Bok basketball coach passes

A longtime East Passyunk high school coach and physical education teacher dedicated his life to developing young athletes.

By Evan Jacoby
Add Comment Add Comment | Comments: 0 | Posted Apr. 25, 2011

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All schools have their share of memorable alums, and at Edward Bok Technical High School, 1901 S. Ninth St., Lloyd Jenkins is one of them.

Jenkins, a 1969 graduate, went on to become one of the more memorable faces of its athletic department as a physical education and health teacher for 19 years and the Wildcats’ varsity basketball coach since 1999. Jenkins died April 9 at the age of 59 due to heart disease and health-related issues affecting his kidneys.

“Lloyd was unyielding in his demand for excellence,” Bok principal Dr. A. Larry Melton said. “That’s the way he lived his life, and that’s the way he always coached.”

Jenkins coached basketball at Bok for 16 years, Melton said, and was the head coach of the varsity team for the past 12 years. During this time, he also served as the varsity track and field coach and junior varsity football coach. As soon as one season ended, he moved on to coaching the next team, and did so year-round, year after year.

“Lloyd was the ultimate teacher and ultimate professional,” Tom DeFelice, Bok’s varsity football coach and other physical education and health teacher, who is retiring after this school year, said. “He was a mentor to many young people in this community.”

The Southwest Philly native was a lifetime contributor on Bok’s gridiron. Jenkins played football for the school during his years as a student as a first-team All-Public League linebacker. He was named the South Philadelphia Lions Club MVP that season, an award still given today to the top football performer at Bok, Southern and Neumann-Goretti high schools, DeFelice said.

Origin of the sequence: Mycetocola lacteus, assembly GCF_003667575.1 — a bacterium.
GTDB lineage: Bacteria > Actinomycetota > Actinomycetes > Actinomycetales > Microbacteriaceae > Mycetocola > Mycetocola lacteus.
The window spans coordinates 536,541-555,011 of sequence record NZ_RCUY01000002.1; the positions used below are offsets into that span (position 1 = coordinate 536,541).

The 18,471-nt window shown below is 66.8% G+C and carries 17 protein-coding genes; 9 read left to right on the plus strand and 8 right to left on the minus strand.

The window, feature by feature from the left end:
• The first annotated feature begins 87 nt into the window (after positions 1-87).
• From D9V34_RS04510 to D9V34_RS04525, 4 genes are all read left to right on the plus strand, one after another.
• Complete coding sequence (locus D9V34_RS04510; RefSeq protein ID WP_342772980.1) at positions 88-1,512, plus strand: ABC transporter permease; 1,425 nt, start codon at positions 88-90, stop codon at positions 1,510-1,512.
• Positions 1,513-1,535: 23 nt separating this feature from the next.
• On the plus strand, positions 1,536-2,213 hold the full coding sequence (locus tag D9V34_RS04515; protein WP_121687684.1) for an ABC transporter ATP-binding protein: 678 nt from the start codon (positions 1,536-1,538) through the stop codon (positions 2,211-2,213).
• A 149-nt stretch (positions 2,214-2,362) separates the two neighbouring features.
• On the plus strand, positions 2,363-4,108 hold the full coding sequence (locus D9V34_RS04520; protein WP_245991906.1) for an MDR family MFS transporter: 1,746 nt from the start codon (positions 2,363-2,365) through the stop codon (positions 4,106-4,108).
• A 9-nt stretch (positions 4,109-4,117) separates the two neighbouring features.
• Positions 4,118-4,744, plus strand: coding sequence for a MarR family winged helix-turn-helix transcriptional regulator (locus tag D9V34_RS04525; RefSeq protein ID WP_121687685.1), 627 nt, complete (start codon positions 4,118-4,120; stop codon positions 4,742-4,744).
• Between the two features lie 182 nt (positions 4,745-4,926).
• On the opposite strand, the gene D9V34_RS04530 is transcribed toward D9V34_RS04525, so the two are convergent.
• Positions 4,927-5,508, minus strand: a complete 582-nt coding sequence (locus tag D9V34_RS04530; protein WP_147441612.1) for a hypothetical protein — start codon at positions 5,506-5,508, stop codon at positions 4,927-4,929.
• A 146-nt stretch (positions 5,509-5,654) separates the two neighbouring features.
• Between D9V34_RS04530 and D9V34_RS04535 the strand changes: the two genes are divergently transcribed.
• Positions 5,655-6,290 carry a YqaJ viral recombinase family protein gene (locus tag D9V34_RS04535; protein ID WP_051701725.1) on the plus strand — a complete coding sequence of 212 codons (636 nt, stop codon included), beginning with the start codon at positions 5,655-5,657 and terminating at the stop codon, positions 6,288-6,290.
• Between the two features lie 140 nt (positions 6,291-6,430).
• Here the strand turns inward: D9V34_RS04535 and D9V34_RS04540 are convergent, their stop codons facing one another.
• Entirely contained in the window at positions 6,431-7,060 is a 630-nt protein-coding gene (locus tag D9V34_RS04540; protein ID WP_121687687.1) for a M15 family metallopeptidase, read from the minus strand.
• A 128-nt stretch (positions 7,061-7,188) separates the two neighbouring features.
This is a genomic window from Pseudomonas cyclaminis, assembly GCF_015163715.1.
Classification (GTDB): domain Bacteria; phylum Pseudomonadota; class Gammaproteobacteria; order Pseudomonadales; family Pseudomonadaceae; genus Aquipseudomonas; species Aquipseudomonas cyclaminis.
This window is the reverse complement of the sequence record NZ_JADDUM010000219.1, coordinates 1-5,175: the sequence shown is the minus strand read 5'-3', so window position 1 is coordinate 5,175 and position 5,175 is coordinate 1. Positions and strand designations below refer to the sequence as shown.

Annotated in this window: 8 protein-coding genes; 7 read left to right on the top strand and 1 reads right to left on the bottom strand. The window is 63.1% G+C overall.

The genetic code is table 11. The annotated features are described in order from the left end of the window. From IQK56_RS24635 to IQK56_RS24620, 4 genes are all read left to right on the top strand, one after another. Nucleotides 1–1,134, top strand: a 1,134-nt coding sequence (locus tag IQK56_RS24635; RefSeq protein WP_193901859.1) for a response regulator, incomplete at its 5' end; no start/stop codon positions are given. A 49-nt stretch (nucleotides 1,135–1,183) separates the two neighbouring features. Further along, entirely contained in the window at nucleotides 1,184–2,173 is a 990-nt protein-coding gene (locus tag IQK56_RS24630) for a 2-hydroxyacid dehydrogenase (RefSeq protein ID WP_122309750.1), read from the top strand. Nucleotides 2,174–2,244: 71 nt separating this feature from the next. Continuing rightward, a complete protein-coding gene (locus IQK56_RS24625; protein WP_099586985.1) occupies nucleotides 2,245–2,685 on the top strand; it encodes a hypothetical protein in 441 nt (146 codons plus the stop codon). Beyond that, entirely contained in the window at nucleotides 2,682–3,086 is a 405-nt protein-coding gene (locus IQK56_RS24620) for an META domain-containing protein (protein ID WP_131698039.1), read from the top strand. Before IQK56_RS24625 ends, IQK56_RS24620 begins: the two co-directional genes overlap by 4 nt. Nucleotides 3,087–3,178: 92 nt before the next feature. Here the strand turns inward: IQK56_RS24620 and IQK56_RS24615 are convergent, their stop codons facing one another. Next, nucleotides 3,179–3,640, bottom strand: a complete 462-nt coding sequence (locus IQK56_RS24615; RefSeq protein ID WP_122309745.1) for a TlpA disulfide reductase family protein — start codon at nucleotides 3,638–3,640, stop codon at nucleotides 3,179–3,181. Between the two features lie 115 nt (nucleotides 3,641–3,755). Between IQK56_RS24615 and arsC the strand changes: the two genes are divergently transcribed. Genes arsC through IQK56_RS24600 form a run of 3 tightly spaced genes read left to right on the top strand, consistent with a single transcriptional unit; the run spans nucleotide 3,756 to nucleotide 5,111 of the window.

“Lloyd’s biggest thrill was to come back and coach at his alma mater,” DeFelice said. “To be a coach of three sports was certainly a feather in his cap, and he deserved it.”

But his accomplishments weren’t limited to the field as the 35-year School District of Philadelphia educator was a respected teacher at the school.

“He could roar like a lion, yet he really was soft as a marshmallow,” Melton said.

Jenkins attended the North Carolina Agricultural & Technical State University on a football scholarship, and graduated with a bachelor’s and master’s degrees in health and physical education. He worked at the Chester Y.M.C.A, and later as a Public League basketball official after college.

“Lloyd always had that coach’s look about him,” Melton said. “When I called him, ‘coach,’ he would light up and start that slow, wide smile of his, and he would give a hearty laugh, from the belly up.”

Funeral services were held April 16 in West Philly.

Lloyd Jenkins leaves behind his wife, Diane Jenkins; two daughters, Kristen and Kendra Jenkins; mother Ella Jane Jenkins; brothers Nathaniel Holmes and David Jenkins; and a lifetime of dedication to young people.

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